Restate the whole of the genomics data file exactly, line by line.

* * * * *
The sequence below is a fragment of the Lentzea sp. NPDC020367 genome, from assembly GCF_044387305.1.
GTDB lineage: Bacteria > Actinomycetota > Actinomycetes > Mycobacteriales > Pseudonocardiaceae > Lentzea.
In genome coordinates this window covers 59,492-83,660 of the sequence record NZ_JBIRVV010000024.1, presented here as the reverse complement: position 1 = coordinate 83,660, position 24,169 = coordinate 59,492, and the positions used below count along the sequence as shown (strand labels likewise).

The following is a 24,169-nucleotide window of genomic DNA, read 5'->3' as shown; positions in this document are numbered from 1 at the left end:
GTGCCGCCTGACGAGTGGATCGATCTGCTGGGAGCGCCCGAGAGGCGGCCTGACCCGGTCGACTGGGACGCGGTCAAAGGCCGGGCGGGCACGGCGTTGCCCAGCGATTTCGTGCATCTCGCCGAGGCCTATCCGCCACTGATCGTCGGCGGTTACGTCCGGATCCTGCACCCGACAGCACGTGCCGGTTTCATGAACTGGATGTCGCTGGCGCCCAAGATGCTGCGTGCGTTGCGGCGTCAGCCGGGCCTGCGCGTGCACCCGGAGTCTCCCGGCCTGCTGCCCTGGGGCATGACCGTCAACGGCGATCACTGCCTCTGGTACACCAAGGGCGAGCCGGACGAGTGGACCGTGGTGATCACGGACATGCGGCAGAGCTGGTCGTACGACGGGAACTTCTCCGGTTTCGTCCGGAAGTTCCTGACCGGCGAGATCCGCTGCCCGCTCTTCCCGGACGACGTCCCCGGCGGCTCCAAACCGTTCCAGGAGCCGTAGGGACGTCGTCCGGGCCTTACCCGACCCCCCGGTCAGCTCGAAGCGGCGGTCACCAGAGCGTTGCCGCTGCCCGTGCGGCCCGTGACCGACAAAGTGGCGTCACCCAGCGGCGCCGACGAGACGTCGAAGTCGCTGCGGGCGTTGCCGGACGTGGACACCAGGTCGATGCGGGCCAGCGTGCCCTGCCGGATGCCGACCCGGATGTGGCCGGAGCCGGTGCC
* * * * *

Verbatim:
The sequence below is a fragment of the Lentzea sp. NPDC020367 genome, from assembly GCF_044387305.1.
GTDB lineage: Bacteria > Actinomycetota > Actinomycetes > Mycobacteriales > Pseudonocardiaceae > Lentzea.
In genome coordinates this window covers 59,492-83,660 of the sequence record NZ_JBIRVV010000024.1, presented here as the reverse complement: position 1 = coordinate 83,660, position 24,169 = coordinate 59,492, and the positions used below count along the sequence as shown (strand labels likewise).

The following is a 24,169-nucleotide window of genomic DNA, read 5'->3' as shown; positions in this document are numbered from 1 at the left end:
GTGCCGCCTGACGAGTGGATCGATCTGCTGGGAGCGCCCGAGAGGCGGCCTGACCCGGTCGACTGGGACGCGGTCAAAGGCCGGGCGGGCACGGCGTTGCCCAGCGATTTCGTGCATCTCGCCGAGGCCTATCCGCCACTGATCGTCGGCGGTTACGTCCGGATCCTGCACCCGACAGCACGTGCCGGTTTCATGAACTGGATGTCGCTGGCGCCCAAGATGCTGCGTGCGTTGCGGCGTCAGCCGGGCCTGCGCGTGCACCCGGAGTCTCCCGGCCTGCTGCCCTGGGGCATGACCGTCAACGGCGATCACTGCCTCTGGTACACCAAGGGCGAGCCGGACGAGTGGACCGTGGTGATCACGGACATGCGGCAGAGCTGGTCGTACGACGGGAACTTCTCCGGTTTCGTCCGGAAGTTCCTGACCGGCGAGATCCGCTGCCCGCTCTTCCCGGACGACGTCCCCGGCGGCTCCAAACCGTTCCAGGAGCCGTAGGGACGTCGTCCGGGCCTTACCCGACCCCCCGGTCAGCTCGAAGCGGCGGTCACCAGAGCGTTGCCGCTGCCCGTGCGGCCCGTGACCGACAAAGTGGCGTCACCCAGCGGCGCCGACGAGACGTCGAAGTCGCTGCGGGCGTTGCCGGACGTGGACACCAGGTCGATGCGGGCCAGCGTGCCCTGCCGGATGCCGACCCGGATGTGGCCGGAGCCGGTGCC